‘While the US is not wrong in stating that the aerial defence and the consolidation of the coalition in Israel’s defence was a great success for Israel against Iran during the Saturday attack, the region, including Iran is watching to see if Israel is capable of mounting a response, and a failure to do so will result in added risk for Israel of future attacks from Iran and other enemies.’

He continued: ‘In Middle East geopolitics, perception is key, as is projection of power and deterrence capacity.

‘That being said, for the moment, the US has advocated for Israel not to launch a wide-scale attack on Iran and Israel has the opportunity to use that US priority to its advantage in pushing the US for the diplomatic support of its incursion into Rafah and dismantling of the Iranian proxies – Hamas and the Palestinian Islamic Jihad.

‘Likely, these conversations have already started and it’s clear that following Iran’s attack, Israel has already mobilised additional reserve forces to deploy to Gaza.’

On what Israel’s response to Iran could look like, Melamed said: ‘It’s very possible that Israel will respond to the direct attack with a series of covert operations within Iranian borders, telegraphing Israel’s deterrence capabilities, while highlighting Iranian exposure to Israel’s military and intelligence prowess.

‘These operations are likely to start in the near future,’ he added.

Justin Crump, British army veteran and CEO of global risk analysis firm Sibylline, said he also expected to see Israel’s allies implement more sanctions on Tehran.

‘Israel’s allies are signalling that they expect international pressure on Iran to be increased, and are hoping that this sort of action – for example – will suffice to mitigate an Israeli response,’ he said. ‘This seems uncertain, with hawks on all sides arguing that Iran will remain a particular threat.

‘Drone factories, missile development sites and nuclear sites are high on any potential target list. Meanwhile, allied strikes against targets in Syria and Iraq will likely also increase as an attempt to mollify the Israeli position.’

Mr Crump also said the situation has likely strengthened Netanyahu’s position.

The situation has certainly helped Israel and its leadership, reversing the trend of pressure over Gaza and helping defuse some political tensions that were once again building,’ he said.

‘Permacrisis suits Netanyahu at this stage and it is to be expected that he will leverage this environment. The Israeli public stance from the war cabinet will therefore remain belligerent, whatever goes on behind the scenes.’

As for whether the conflict could escalate further, Mr Crump said that now ‘lies firmly in Israel’s court and will rely largely on what is considered in the best interests of the embattled state.’

‘But,’ he warned, ‘the slide into full conflicts often emerges quickly and in this environment small miscalculations can have enormous consequences – especially when so many on all sides are partly cheering on a conflict.’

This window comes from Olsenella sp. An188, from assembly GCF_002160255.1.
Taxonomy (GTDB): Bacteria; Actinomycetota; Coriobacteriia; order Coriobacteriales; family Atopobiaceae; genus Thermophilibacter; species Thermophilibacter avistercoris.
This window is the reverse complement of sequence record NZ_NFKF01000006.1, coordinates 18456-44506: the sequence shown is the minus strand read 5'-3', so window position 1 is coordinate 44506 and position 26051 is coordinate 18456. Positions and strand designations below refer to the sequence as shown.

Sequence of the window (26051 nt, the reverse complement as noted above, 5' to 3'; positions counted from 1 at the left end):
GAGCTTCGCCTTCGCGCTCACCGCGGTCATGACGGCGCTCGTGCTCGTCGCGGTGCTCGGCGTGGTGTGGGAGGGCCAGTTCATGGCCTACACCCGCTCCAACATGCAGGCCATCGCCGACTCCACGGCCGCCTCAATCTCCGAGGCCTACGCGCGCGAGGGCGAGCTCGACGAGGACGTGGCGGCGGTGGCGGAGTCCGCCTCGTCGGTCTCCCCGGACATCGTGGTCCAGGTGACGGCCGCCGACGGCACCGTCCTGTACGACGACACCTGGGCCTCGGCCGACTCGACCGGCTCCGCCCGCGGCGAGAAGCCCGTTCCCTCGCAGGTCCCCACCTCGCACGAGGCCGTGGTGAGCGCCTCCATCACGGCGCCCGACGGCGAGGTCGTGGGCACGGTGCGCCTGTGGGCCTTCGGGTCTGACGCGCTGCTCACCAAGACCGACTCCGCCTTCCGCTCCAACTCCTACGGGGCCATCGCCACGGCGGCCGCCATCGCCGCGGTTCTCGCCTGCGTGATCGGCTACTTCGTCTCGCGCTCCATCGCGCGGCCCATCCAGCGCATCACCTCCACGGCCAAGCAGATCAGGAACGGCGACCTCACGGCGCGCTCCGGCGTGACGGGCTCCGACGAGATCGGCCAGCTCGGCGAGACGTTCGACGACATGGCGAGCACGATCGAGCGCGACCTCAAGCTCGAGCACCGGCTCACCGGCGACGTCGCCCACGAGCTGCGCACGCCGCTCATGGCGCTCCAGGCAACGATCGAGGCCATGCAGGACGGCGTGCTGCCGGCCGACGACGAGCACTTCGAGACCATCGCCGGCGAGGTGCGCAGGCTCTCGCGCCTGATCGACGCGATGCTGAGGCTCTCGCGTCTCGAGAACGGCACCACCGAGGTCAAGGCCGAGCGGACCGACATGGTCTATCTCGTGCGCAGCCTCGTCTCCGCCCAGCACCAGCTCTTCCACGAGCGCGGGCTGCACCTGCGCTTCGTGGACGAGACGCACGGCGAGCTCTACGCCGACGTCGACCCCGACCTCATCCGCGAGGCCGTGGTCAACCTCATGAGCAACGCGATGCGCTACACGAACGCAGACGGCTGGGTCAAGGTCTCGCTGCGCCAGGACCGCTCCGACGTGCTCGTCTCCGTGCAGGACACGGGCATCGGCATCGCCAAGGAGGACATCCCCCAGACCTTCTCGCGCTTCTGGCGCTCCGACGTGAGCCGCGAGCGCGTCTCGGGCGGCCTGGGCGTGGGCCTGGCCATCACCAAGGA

Biden is privately fearing a potentially ‘catastrophic escalation’ as the Israeli government plans their next move, Pentagon officials told NBC News.

Senior Pentagon officials told the outlet last night that they worry an Israeli response to the attacks would be ‘frenetic.’

White House staff told NBC that Biden has also privately expressed concern that Benjamin Netanyahu is trying to draw the US into the conflict.

Iran launched hundreds of missiles and drones on Saturday in response to a drone strike in Syria that killed 12 Iranians, including two top generals.

Biden spoke with Netanyahu in a late-night phone call on Saturday and made it clear that US forces would not participate any further.

Biden has urged Netanyahu not to respond to the attacks by retaliating against Iran. The Israeli Prime Minister’s war cabinet is in favor of a reaction – but is divided over the timing and scale of any such response, according to reports.

The White House is said to believe that the Israelis are not looking for a direct war with Iran. An Israeli official in Netanyahu’s office said: ‘Israel can’t allow such a large attack over Israel without some kind of response be it small or large.’

The US was joined by UK, French and Jordanian forces in assisting Israel in shooting down dozens of drones and missiles fired by Iran, in what was the first time it had launched a direct military assault on Israel.

Israeli authorities said 99 percent of the inbound weapons were shot down without causing any significant damage.

The push to encourage Israel to show restraint mirrored ongoing American efforts to curtail Israel’s war against Hamas in Gaza, which is now in its seventh month.

But Fawaz Gerges, professor of International Relations and Middle Eastern Politics at the London School of Economics criticized Biden’s ability to translate his concerns into influence over Israel.

He told NBC: ‘The strategy of the Biden administration has failed miserably. Biden is sleepwalking the U.S. into another catastrophic war in the Middle East.

‘His overarching goal of preventing the war in Gaza from escalating into neighboring countries has failed.

‘Biden has failed to influence Netanyahu’s decisions either in Gaza or towards Iran.’

Benjamin Friedman, policy director of the think tank Defense Priorities, said: ‘The Israeli government has courted a fight with Iran, perhaps encouraged by the prospect of U.S. help in going after Iran.

‘Instead of talking about ‘ironclad’ support for Israel, the president should have made clear the U.S. support is limited and does not extend to all circumstances.’

While the US were preparing for days for such an attack, the launches were at the ‘high end’ of what was anticipated, according to the officials.